227 0.014682 Serratia marcescens Db11
222 0.014359 Sphingomonas wittichii RW1
204 0.013194 Burkholderia fungorum
193 0.012483 Bradyrhizobium japonicum USDA 110
188 0.012160 Bacillus anthracis str. 'Ames Ancestor'
165 0.010672 Bordetella avium 197N
162 0.010478 Sulfurospirillum deleyianum DSM 6946


1251 0.242301 Staphylococcus aureus subsp. aureus COL
442 0.085609 Pseudomonas fluorescens SBW25
329 0.063723 Streptococcus pneumoniae TIGR4
325 0.062948 Acidovorax avenae subsp. citrulli AAC00-1
319 0.061786 Acinetobacter baumannii AB307-0294
232 0.044935 Propionibacterium acnes KPA171202
227 0.043967 Verminephrobacter eiseniae EF01-2
196 0.037962 Escherichia coli K12
158 0.030602 Serratia marcescens Db11
130 0.025179 Delftia acidovorans SPH-1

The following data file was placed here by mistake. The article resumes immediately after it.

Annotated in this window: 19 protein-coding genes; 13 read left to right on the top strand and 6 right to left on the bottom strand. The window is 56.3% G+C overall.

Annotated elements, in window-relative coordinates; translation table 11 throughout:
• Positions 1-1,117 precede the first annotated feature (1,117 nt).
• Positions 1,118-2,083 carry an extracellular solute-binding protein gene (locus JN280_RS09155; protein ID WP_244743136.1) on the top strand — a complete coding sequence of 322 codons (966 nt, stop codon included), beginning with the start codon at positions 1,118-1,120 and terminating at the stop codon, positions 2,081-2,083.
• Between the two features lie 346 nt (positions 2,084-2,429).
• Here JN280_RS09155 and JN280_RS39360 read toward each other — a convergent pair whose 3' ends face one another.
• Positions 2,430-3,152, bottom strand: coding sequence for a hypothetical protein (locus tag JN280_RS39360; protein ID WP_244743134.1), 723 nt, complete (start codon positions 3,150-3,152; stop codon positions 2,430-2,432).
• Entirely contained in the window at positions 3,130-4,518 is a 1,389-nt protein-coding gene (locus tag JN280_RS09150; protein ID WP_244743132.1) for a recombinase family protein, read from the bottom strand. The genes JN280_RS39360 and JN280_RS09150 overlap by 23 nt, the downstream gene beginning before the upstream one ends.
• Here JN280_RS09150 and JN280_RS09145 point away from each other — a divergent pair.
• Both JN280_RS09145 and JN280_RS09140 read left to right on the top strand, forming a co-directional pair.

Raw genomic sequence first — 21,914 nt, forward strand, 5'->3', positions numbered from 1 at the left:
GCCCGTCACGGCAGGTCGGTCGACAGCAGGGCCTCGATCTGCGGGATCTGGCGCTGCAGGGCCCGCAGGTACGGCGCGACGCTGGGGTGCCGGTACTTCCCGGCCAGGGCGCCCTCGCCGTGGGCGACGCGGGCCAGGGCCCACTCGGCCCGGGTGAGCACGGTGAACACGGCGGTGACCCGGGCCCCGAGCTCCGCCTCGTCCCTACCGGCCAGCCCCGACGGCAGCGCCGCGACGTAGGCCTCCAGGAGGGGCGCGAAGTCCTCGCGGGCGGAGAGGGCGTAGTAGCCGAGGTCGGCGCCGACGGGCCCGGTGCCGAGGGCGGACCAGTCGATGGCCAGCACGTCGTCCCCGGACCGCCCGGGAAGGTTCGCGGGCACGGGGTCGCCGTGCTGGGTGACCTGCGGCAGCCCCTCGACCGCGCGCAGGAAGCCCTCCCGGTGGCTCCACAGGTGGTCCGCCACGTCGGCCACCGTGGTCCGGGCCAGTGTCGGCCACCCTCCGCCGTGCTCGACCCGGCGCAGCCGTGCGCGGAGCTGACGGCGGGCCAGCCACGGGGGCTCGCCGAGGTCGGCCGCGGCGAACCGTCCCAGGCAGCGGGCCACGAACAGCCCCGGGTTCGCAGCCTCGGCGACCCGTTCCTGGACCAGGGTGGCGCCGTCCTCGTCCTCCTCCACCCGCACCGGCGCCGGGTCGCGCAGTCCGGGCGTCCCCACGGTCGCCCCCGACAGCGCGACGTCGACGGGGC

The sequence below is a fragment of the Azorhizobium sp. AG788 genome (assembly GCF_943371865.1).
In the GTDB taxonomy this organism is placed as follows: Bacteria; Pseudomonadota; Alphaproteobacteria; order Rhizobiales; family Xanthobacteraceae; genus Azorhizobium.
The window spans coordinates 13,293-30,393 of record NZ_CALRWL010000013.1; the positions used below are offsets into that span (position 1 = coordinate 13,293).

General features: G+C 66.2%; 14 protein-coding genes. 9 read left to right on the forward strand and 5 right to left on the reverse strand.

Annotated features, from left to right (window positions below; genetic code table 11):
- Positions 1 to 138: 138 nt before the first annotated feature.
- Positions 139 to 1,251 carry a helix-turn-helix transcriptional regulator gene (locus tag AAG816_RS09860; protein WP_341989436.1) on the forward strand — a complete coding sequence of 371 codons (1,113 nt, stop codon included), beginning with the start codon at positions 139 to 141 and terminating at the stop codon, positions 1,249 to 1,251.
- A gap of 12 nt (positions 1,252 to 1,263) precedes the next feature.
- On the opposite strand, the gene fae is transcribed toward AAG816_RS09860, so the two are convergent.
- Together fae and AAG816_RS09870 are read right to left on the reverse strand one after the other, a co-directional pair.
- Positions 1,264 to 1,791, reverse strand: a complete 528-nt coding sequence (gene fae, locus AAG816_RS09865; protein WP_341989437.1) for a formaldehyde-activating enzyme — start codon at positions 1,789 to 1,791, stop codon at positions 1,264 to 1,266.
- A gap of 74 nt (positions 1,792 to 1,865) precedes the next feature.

107 0.020724 Herminiimonas arsenicoxydans
69 0.013364 Polaromonas sp. JS666


I have included counts of the OTUs that registered at least 1% of the total tabulated hits.

What does this mean?

I suppose that the obvious lessons are as follows:

  1.  I am writing this short note largely to illustrate the power of the server scripts -- I
      think that it should be clear that a user can learn a number of important lessons without writing custom Perl code.
  2.  If one wished to do a serious analysis of a metagenomic sample using our simple tools, I would
      encourage them to "calibrate" the tools on data they have already characterized.

  3.  Using loose parameters to extract weak hits from lower-quality sequence should be viewed critically.
      It seems to me that one might consider a 2-stage approach in which the population is first estimated
      fairly conservatively (pulling out the clear matches), and then a second less stringent pass could be made
      using the estimated population to "weight the results" (i.e., weak hits against OTUs that were shown to be
      present by the first pass would be taken more seriously in the second pass).

In any event, I hope that these comments make the tools somewhat more useful.